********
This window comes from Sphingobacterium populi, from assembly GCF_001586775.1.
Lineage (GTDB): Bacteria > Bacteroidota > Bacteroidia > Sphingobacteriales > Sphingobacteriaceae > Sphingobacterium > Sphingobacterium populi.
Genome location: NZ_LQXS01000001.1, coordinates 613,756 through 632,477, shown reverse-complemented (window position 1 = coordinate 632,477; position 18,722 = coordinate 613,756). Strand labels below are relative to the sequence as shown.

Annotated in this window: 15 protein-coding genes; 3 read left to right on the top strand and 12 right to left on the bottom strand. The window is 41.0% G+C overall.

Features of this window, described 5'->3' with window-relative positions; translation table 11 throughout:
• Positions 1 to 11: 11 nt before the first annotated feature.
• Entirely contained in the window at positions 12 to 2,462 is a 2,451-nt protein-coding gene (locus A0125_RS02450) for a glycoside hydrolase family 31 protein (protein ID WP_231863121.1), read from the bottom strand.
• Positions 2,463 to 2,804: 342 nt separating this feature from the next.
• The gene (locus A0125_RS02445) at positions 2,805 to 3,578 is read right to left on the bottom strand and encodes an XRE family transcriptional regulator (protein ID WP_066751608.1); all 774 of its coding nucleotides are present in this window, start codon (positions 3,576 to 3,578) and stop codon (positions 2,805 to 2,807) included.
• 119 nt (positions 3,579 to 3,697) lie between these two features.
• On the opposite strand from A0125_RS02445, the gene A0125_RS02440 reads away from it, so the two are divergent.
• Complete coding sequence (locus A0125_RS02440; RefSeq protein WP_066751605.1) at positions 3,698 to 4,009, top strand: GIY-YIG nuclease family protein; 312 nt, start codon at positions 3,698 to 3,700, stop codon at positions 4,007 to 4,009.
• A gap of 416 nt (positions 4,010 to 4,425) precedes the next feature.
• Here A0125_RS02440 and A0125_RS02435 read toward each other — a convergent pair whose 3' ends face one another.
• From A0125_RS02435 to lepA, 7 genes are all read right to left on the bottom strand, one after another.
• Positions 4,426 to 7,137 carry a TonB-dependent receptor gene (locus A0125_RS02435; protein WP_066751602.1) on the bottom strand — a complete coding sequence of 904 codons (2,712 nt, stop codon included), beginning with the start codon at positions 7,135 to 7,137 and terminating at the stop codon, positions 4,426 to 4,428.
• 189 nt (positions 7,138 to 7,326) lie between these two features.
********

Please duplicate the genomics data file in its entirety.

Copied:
This window comes from Sphingobacterium populi, from assembly GCF_001586775.1.
Lineage (GTDB): Bacteria > Bacteroidota > Bacteroidia > Sphingobacteriales > Sphingobacteriaceae > Sphingobacterium > Sphingobacterium populi.
Genome location: NZ_LQXS01000001.1, coordinates 613,756 through 632,477, shown reverse-complemented (window position 1 = coordinate 632,477; position 18,722 = coordinate 613,756). Strand labels below are relative to the sequence as shown.

Annotated in this window: 15 protein-coding genes; 3 read left to right on the top strand and 12 right to left on the bottom strand. The window is 41.0% G+C overall.

Features of this window, described 5'->3' with window-relative positions; translation table 11 throughout:
• Positions 1 to 11: 11 nt before the first annotated feature.
• Entirely contained in the window at positions 12 to 2,462 is a 2,451-nt protein-coding gene (locus A0125_RS02450) for a glycoside hydrolase family 31 protein (protein ID WP_231863121.1), read from the bottom strand.
• Positions 2,463 to 2,804: 342 nt separating this feature from the next.
• The gene (locus A0125_RS02445) at positions 2,805 to 3,578 is read right to left on the bottom strand and encodes an XRE family transcriptional regulator (protein ID WP_066751608.1); all 774 of its coding nucleotides are present in this window, start codon (positions 3,576 to 3,578) and stop codon (positions 2,805 to 2,807) included.
• 119 nt (positions 3,579 to 3,697) lie between these two features.
• On the opposite strand from A0125_RS02445, the gene A0125_RS02440 reads away from it, so the two are divergent.
• Complete coding sequence (locus A0125_RS02440; RefSeq protein WP_066751605.1) at positions 3,698 to 4,009, top strand: GIY-YIG nuclease family protein; 312 nt, start codon at positions 3,698 to 3,700, stop codon at positions 4,007 to 4,009.
• A gap of 416 nt (positions 4,010 to 4,425) precedes the next feature.
• Here A0125_RS02440 and A0125_RS02435 read toward each other — a convergent pair whose 3' ends face one another.
• From A0125_RS02435 to lepA, 7 genes are all read right to left on the bottom strand, one after another.
• Positions 4,426 to 7,137 carry a TonB-dependent receptor gene (locus A0125_RS02435; protein WP_066751602.1) on the bottom strand — a complete coding sequence of 904 codons (2,712 nt, stop codon included), beginning with the start codon at positions 7,135 to 7,137 and terminating at the stop codon, positions 4,426 to 4,428.
• 189 nt (positions 7,138 to 7,326) lie between these two features.